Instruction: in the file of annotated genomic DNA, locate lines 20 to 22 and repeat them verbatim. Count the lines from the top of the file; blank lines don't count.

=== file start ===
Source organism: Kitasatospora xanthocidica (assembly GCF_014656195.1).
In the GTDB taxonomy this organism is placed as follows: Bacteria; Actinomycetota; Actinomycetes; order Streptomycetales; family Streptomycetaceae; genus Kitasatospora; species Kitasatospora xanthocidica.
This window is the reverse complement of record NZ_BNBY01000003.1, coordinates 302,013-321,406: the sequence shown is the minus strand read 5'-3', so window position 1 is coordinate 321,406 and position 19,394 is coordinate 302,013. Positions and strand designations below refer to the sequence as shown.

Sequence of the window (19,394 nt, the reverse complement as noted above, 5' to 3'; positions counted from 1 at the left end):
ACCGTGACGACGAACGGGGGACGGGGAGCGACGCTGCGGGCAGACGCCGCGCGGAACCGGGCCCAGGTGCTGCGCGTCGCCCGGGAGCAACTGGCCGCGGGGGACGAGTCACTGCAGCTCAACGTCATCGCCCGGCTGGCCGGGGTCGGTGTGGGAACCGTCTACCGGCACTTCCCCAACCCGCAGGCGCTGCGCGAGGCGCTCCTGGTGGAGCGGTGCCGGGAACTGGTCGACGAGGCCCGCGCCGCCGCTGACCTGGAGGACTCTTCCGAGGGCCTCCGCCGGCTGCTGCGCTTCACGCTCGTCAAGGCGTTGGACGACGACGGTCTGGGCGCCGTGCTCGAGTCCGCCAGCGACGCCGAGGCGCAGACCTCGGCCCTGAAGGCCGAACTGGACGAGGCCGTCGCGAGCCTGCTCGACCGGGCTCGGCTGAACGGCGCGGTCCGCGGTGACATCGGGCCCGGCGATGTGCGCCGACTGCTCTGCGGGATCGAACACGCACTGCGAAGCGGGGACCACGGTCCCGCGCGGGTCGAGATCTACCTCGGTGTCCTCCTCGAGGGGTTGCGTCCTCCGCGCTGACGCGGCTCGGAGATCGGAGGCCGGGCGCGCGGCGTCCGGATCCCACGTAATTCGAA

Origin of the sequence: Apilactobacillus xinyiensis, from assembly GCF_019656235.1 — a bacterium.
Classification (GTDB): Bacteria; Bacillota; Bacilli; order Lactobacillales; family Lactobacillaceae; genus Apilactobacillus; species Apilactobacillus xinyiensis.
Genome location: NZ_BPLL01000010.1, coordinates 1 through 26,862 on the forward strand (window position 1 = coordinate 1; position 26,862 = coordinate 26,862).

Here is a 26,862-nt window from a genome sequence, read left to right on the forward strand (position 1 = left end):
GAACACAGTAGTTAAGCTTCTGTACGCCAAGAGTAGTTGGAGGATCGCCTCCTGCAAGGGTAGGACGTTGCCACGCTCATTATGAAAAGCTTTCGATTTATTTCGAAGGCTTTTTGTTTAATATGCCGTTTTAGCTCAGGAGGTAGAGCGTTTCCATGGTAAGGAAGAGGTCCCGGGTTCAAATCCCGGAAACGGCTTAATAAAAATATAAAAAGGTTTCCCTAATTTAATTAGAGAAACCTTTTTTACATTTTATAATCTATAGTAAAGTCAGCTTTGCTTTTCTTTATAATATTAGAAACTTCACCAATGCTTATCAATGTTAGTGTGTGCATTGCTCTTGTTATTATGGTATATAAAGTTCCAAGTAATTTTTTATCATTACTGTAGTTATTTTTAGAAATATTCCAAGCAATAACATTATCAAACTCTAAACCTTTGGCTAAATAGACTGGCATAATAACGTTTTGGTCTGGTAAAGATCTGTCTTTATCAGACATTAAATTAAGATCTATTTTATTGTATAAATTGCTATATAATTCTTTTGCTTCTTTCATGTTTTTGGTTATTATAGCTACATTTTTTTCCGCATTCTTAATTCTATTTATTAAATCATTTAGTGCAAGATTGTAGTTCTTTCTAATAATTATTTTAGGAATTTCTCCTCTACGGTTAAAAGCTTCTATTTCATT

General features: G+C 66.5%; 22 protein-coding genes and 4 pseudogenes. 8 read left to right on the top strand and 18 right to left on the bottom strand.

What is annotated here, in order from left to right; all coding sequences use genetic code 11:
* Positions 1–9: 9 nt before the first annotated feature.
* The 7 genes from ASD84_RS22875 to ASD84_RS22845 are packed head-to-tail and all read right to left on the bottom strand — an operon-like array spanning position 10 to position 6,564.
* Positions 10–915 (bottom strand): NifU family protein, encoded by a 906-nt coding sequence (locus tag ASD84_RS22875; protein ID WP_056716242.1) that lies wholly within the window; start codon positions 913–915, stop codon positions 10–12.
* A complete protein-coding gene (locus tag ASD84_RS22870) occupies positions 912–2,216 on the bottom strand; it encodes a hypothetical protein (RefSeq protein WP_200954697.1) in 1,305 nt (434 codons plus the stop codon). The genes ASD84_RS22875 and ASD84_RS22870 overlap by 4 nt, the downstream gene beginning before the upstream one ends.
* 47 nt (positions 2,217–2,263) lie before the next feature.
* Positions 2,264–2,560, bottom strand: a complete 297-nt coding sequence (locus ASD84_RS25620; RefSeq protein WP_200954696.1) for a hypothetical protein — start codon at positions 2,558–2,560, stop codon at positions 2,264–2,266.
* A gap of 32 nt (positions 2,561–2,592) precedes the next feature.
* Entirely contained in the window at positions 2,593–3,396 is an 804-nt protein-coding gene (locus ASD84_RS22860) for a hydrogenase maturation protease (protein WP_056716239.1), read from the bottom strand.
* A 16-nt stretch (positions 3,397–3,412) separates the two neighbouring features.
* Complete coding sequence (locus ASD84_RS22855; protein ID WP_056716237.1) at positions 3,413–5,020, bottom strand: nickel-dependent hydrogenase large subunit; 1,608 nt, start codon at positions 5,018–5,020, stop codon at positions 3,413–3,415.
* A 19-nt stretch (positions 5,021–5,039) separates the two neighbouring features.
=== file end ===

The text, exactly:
* Entirely contained in the window at positions 2,593–3,396 is an 804-nt protein-coding gene (locus ASD84_RS22860) for a hydrogenase maturation protease (protein WP_056716239.1), read from the bottom strand.
* A 16-nt stretch (positions 3,397–3,412) separates the two neighbouring features.
* Complete coding sequence (locus ASD84_RS22855; protein ID WP_056716237.1) at positions 3,413–5,020, bottom strand: nickel-dependent hydrogenase large subunit; 1,608 nt, start codon at positions 5,018–5,020, stop codon at positions 3,413–3,415.